Yesterday’s Hemmings Daily blog had an entry on the Mustang SVO, titled “Was this America’s most misunderstood sports car?” I’ve updated one of my early posts to reflect both changes in my posting style and substantial improvements in available data.
“Sophisticated performance for the knowledgeable driver.”
With the announcement of the 2015 Mustang and its available EcoBoost turbocharged inline four, my mind turned back to the 1984 to 1986 Mustang SVO.
Created by Ford’s Special Vehicle Operations department, the SVO was an admirable attempt to take a different and more advanced approach to the pony car market. This version of the Fox-body Mustang was built around the Lima turbocharged and fuel injected 2.3 liter/140 ci inline four making 175 bhp paired with a Borg-Warner T5 five-speed manual. By the standards of the day, this combination yielded a reasonable 19 city/26 highway (it would be 17/24 by current standards) and a respectable 7.5 second 0-60 time.
Other modifications over the standard Mustang included ventilated four-wheel power disc brakes (replacing the Mustang GT’s front disc/rear drum setup), and a Koni suspension system featuring adjustable struts and shocks. 16 × 7 inch aluminum wheels with 225/50VR16 Goodyear NCT tires (a size still readily available) were standard for the first year—Gatorbacks didn’t become available until 1985.
You could have the interior in any color you wanted as long as that was Charcoal, but you did get to choose from the standard cloth or optional leather seats. Standard features included adjustable sport seats with lumbar support and a leather-wrapped tilt steering wheel. Air conditioning ($743), a cassette player ($222), power door locks ($177), and power windows ($198) all remained optional—this was 1984, after all.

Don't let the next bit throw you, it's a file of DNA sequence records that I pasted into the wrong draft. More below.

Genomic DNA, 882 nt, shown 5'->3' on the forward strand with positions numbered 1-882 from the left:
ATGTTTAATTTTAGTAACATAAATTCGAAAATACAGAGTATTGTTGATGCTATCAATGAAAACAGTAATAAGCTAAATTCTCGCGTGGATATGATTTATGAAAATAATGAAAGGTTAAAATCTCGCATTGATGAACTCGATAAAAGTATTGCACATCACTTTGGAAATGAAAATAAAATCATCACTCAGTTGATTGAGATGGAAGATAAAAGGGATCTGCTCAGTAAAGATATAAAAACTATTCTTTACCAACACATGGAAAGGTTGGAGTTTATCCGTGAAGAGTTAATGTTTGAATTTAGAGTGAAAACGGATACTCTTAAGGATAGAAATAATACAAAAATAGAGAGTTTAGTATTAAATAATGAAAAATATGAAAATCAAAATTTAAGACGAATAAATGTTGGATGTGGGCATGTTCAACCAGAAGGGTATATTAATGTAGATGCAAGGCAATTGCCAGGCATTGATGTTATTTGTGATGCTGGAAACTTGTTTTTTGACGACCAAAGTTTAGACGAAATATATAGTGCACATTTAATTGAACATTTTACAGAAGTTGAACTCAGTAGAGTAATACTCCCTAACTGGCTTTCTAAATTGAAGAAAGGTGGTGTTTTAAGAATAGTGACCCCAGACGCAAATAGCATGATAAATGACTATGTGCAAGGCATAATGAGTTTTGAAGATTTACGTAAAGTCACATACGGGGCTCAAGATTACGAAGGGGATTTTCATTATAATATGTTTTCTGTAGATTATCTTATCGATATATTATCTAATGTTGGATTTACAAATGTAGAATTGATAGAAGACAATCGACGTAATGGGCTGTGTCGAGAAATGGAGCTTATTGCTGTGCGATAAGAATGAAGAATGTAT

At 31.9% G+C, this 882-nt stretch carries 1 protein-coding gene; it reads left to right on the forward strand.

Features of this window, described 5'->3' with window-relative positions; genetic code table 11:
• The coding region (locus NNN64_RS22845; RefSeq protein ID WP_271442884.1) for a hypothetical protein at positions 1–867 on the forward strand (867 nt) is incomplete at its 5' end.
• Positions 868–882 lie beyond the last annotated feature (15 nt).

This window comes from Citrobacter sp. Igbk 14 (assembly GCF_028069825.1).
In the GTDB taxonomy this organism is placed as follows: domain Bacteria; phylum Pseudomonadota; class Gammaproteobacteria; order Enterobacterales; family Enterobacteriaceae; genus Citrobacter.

The exterior featured an SVO-specific front grille, a hood with a functional scoop, and a “dual wing” spoiler that was also unique to the SVO.
With a base price of $15,596 (about $38,800 in 2018 dollars or about what a well-equipped 2019 Mustang EcoBoost Premium Fastback goes for), sales did not come close to meeting Ford’s hopes—less than 10,000 buyers took home a Mustang SVO over its three years of production. The reasons for its relative failure where many, but I think the most significant problems were:
- The average Mustang buyer was happier with a Mustang GT, which, with a base price of $9,578, cost substantially less.
- The potential buyer of a vehicle with turbocharged and intercooled four, four-wheel disc brakes, and an adjustable suspension wasn’t looking to Ford for this car.
It is interesting to note that Ford was much more successful in the 1990s and 2000s in selling high-end Mustangs. They’ve also done decently with the 2.3 liter (there’s a coincidence!) 310 bhp EcoBoost turbocharged inline four which first became available in 2015.
According to Hagerty’s valuation tools, all the money for a 1984 Mustang SVO in #1/Concours condition is $21,900, with a more normal #3/Good car going for $10,100. Make my SVO Silver Metallic, please.
Updated February 2019.